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The Siberian Husky is a very distinctive looking dog, with their thousand yard stare, thick, heavy coats, pointed ears and alert posture. They are certainly one of the dog breeds that appear very similar physically to the wolf, and along with other dogs that contain Husky breeding (Such as the Northern Inuit Dog) they are commonly used to portray the role of wolves in films and on TV shows. Many people who are not familiar with dogs at all often assume that Huskies actually are wolves, or that they at least have a very recent history of cross breeding with wolves, and it is easy to see why!
If you are wondering what the truth of the matter is, and exactly how closely related Huskies are to wolves, read on to find out more about their common ancestry and the similarities and differences that they posses.
As the name suggests, the Siberian Husky originates from Siberia, Russia’s cold, frozen lands. The breed as we know it today was originally developed by the Chukchi people, native to Siberia, for use as sled dogs. This meant that the dogs could be used to pull sleds over very long distances without tiring, regardless of how cold the weather was or how challenging the journey.
Siberian Huskies were first imported to North America and other parts of the world in large numbers during the early part of the 20th Century, where they garnered a lot of attention for their prowess at pulling sleds, and were consequently cross-bred with many other breeds in the mission to produce the perfect sled dog. The American Kennel Club considers all sled dogs to have some relation to or Siberian Husky ancestry in its current form.
When you look at the physical differences between different dog breeds, you could be forgiven for thinking that some of them are so different that they can only be very distantly related; for instance, the little Chihuahua shares very few physical traits with say, the Newfoundland dog.
However, all dog breeds worldwide actually share 99% of their genes, and just 1% of the genes within any breed will be different to any other. Since the advent of DNA analysis and our better understanding of the role of genes as the building blocks of life, a lot of research has been undertaken into tracing the ancient history of dogs of all types, and identifying their historical origins.
As a result of this, the Siberian Husky (along with some other breeds including the Shar-Pei and the Basenji) was found to have diverged from their wild ancestry and begun evolving far earlier than some other modern breeds, making them some of the most ancient recognised unique breeds of dog.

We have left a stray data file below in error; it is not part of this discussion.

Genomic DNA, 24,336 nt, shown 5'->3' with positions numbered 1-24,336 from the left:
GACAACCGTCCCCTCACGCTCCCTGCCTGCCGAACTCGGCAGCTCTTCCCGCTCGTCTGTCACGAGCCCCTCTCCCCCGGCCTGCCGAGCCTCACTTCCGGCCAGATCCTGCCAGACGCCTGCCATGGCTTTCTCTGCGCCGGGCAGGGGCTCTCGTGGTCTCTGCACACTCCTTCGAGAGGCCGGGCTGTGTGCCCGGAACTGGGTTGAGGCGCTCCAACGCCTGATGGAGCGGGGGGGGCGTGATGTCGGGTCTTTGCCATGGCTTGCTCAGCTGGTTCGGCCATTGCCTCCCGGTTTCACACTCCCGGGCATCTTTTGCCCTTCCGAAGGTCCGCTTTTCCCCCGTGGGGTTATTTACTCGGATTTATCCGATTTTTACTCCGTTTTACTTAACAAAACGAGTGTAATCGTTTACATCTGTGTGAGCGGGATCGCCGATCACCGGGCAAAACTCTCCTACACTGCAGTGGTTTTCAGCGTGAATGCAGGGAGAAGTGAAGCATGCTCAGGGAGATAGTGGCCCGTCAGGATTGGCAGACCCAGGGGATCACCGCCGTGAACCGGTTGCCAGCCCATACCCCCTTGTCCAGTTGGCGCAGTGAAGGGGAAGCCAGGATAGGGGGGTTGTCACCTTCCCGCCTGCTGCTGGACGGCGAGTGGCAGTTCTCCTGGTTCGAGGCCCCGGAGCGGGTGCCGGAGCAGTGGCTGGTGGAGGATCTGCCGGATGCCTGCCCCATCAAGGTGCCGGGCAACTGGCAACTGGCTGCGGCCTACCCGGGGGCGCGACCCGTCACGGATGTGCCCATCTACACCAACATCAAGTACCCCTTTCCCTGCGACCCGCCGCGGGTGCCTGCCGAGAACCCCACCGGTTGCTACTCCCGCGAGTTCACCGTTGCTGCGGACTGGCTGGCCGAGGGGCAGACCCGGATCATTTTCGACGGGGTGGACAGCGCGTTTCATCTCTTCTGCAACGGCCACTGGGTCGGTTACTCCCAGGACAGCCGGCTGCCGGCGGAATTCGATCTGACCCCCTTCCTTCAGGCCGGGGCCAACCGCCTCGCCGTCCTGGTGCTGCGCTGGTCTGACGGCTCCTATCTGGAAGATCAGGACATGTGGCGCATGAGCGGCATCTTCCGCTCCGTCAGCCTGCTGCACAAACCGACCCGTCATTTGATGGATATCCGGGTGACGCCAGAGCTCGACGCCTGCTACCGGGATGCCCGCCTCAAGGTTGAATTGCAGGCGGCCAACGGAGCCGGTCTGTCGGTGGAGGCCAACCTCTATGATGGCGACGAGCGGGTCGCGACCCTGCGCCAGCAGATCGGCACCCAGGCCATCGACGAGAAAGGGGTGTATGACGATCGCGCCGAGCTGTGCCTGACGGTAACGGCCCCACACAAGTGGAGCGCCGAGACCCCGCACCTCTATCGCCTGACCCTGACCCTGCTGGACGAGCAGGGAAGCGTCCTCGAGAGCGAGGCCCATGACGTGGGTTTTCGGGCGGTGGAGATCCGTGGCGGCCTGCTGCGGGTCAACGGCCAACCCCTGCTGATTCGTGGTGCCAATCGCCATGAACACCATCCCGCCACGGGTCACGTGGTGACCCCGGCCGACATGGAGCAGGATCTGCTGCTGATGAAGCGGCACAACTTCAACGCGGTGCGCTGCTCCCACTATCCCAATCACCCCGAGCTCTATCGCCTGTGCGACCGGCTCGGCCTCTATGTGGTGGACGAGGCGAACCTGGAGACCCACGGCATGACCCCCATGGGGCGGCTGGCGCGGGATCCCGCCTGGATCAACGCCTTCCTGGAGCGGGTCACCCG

Their isolation from other dog types that they might potentially have crossed with also meant that breeds such as the Siberian Husky remain today in their present form much more similar to their ancestors than other breeds do, and so, remain closer to the ultimate original canine ancestor: the wolf.
Regardless of what part of the world you look at the local wolf population and native dog population, any given dog breed remains genetically more similar to literally any other dog breed than they do to the wolf. Up until some very modern research, it was assumed that all dog breeds descended from wolves, but it is now thought possible that rather than having descended from wolves per se, wolves and dogs share another common ancestor, from which they both evolved. This common ancestor is unknown and now extinct, but it is thought that the main key divergence between the wolf and the dog is the presence of one particular gene, which allows dogs to digest starch, something that wolves are unable to do.
This means that wolves are obligate carnivores, while dogs are omnivores, and can eat a wide variety of foodstuffs.
While the Siberian Husky undoubtedly looks very similar to the grey wolf and is likely the closest approximation you will see to a wolf outside of a zoo, the Husky is indeed a real dog, and not a wolf in dog’s clothing!
While the Husky retains a strong prey drive, high levels of independence and a distinct pack mentality, they are very much dogs, as is attested by their long history of living and working beside people. The Husky can dwell happily within a domestic home, bond with their family, and understand and respond to commands and training, all things that the wolf cannot do. Huskies retain loyalty to their human pack and any other dogs that they live with, and are not somehow the “missing link” or a semi-tame bridge between dog and wolf.
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